Vorya Dastyar’s new dictionary differs from its predecessors since it aims to “offer an in-depth, comprehensive coverage of key terms and topics with regard to training, educating and assessing translators and interpreters in academic settings” (xi). The intended readership is composite. It includes translation and interpreting researchers, educators and trainers, undergraduate and graduate students as well as professional translators and assessors. Dastyar adopts an interdisciplinary approach. Each entry presents first a definition of the term within the field in which it originally occurred. Then, it explains how the term is used in the specific field of Applied Translation and Interpreting Studies. For example, the entry on action research explains how this term originates in social psychology and has recently been advocated as an innovative learning and teaching practice in translation and interpreting education. Given that the author’s stated goal is to deal with terms and topics relating to training, education and assessment, one would have expected to find a title that accurately pointed to all three realms of scholarly enquiry and practice. Instead, the title seemingly foregrounds only education and assessment.

My favourite alternative would be either Dictionary of Translator and Interpreter Training, Education and Assessment or Dictionary of Translation and Interpreting Pedagogy and Assessment. The former option gives visibility as much to training as it does to education and assessment. Indeed, the importance of training cannot be underestimated as is clearly shown by the corresponding dictionary entry, that runs over 17 pages just like assessment, while education is covered in a relatively short space of 3 pages. The latter option is born out of the definition that Dastyar himself provides for pedagogy, which is regarded as a superordinate term that subsumes training and education.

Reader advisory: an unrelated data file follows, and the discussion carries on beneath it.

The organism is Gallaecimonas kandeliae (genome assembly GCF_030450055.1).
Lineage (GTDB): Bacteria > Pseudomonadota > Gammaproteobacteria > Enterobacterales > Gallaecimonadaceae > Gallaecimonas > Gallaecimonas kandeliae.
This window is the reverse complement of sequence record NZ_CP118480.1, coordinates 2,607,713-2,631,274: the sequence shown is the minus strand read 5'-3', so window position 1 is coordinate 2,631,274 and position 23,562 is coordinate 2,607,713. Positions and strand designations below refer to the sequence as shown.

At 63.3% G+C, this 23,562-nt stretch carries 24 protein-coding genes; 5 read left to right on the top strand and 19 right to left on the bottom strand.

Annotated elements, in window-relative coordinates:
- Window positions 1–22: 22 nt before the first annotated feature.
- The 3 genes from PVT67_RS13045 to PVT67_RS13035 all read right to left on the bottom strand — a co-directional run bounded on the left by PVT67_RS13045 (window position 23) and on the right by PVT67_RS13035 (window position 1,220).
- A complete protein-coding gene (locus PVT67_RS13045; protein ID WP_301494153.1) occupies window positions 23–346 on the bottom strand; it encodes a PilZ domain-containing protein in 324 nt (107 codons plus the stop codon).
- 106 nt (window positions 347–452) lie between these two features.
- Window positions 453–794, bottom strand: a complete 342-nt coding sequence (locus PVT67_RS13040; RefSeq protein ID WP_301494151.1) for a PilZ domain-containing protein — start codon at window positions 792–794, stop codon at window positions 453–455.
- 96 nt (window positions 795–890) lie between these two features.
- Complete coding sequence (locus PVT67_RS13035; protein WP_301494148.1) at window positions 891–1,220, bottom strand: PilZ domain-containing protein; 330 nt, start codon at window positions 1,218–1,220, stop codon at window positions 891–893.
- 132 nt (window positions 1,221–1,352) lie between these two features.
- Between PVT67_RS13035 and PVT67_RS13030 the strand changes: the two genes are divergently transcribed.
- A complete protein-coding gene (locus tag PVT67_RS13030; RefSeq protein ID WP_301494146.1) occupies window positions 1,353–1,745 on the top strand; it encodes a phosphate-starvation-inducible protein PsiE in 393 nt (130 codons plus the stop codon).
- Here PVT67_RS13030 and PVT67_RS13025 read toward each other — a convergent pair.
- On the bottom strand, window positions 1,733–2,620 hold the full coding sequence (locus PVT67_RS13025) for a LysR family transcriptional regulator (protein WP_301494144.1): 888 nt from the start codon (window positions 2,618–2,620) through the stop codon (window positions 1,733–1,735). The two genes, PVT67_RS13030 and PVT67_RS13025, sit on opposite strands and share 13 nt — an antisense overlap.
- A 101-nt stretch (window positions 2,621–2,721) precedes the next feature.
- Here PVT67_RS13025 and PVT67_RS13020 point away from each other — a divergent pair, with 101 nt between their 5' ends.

The term pedagogy, from the ancient Greek word paidagogos meaning ‘the slave who led children to school’ […], can, as un umbrella term to encompass both EDUCATION and TRAINING, be defined as all the processes and phenomena of teaching and learning in educational contexts, with CURRICULUM and SYLLABUS (what is taught) and the methodology (how it is taught) serving as its main components to make sure that instruction is done properly and professionally” (134).

This stance is in line with Kelly and Martin’s (2009: 294) observation that the distinction between training and education is not entirely clear-cut and the term pedagogy is sometimes used to encompass both approaches to developing translator and interpreter skills.